Do inheritance laws change if the death occurred at night rather than during the day?
Ridiculous as this sounds, Rabba bar Ḥanina’s teaching appears to imply that this is so. He related a tradition before Rav Naḥman teaching that the passage in Sefer Devarim (21:16) that says “… then it shall be, on the day that he causes his sons to inherit that which he has…” indicates that inheritance takes place only during the day and not at night. Abaye is incredulous about this statement, and suggests that the teaching actually means that decisions made by a beit din regarding questions of inheritance are considered to be real legal cases that can only be decided during the day and not at night.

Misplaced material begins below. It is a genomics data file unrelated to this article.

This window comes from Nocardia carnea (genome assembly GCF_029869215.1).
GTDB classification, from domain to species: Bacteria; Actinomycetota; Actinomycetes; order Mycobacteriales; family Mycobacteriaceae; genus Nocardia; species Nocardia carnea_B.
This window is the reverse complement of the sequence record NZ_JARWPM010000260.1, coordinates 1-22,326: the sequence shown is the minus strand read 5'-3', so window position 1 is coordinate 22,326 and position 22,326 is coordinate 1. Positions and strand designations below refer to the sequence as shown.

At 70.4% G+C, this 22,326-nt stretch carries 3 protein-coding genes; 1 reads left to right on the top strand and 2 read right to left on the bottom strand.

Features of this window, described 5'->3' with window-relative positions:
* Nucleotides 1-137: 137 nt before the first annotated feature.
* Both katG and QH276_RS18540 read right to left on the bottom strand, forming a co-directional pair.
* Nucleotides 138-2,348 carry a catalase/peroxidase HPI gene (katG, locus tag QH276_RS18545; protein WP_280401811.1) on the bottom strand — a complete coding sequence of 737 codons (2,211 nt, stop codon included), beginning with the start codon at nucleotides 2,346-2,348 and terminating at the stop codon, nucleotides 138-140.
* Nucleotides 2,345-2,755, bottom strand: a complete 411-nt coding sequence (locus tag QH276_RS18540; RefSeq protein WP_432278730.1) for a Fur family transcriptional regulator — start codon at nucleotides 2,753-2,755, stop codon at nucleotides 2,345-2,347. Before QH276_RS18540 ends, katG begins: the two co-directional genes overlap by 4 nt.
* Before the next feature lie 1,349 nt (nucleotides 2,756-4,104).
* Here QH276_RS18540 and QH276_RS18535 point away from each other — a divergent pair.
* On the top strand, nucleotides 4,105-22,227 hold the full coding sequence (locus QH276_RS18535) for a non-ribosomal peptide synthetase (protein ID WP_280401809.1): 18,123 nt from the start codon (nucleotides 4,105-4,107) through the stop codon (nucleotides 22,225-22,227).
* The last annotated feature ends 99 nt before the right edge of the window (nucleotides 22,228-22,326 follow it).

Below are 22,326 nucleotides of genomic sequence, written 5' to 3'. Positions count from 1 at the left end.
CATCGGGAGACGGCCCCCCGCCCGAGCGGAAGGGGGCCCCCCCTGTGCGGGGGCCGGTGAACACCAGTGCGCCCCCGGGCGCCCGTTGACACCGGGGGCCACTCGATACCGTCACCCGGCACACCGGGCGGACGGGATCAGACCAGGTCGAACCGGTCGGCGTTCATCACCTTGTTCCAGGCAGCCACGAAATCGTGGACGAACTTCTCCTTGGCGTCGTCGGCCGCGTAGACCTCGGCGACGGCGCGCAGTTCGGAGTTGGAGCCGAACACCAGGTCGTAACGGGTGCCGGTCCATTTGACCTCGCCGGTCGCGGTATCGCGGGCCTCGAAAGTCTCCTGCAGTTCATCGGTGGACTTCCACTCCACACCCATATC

The source for this idea is a baraita that understands the passage in Sefer Bamidbar (27:11) that states that the laws of inheritance are ḥukat mishpat – a statute of judgment – to mean that all the rules of the legal system will apply to questions of estate law. The Rashbam understands this to mean that unlike ordinary situations of partnerships where the joint owners can choose to divide up their shared property in any way they want, estate law according to the Torah requires the involvement of a formal beit din, which, incidentally, operates only during the day. Tosafot bring the R”i who argues with the Rashbam and suggests that the significance of this ruling is that if three people come to visit someone on his deathbed and they hear his last requests and act upon them, they constitute a beit din and their decisions are binding on those who are inheriting.
Rabbi Avraham Av Beit Din suggests that this teaching serves a different purpose. By teaching that a decision about questions of estate law can only be judged during the day, the Torah is setting up these laws as an archetype from which we learn that other legal decisions also can only be judged during the day.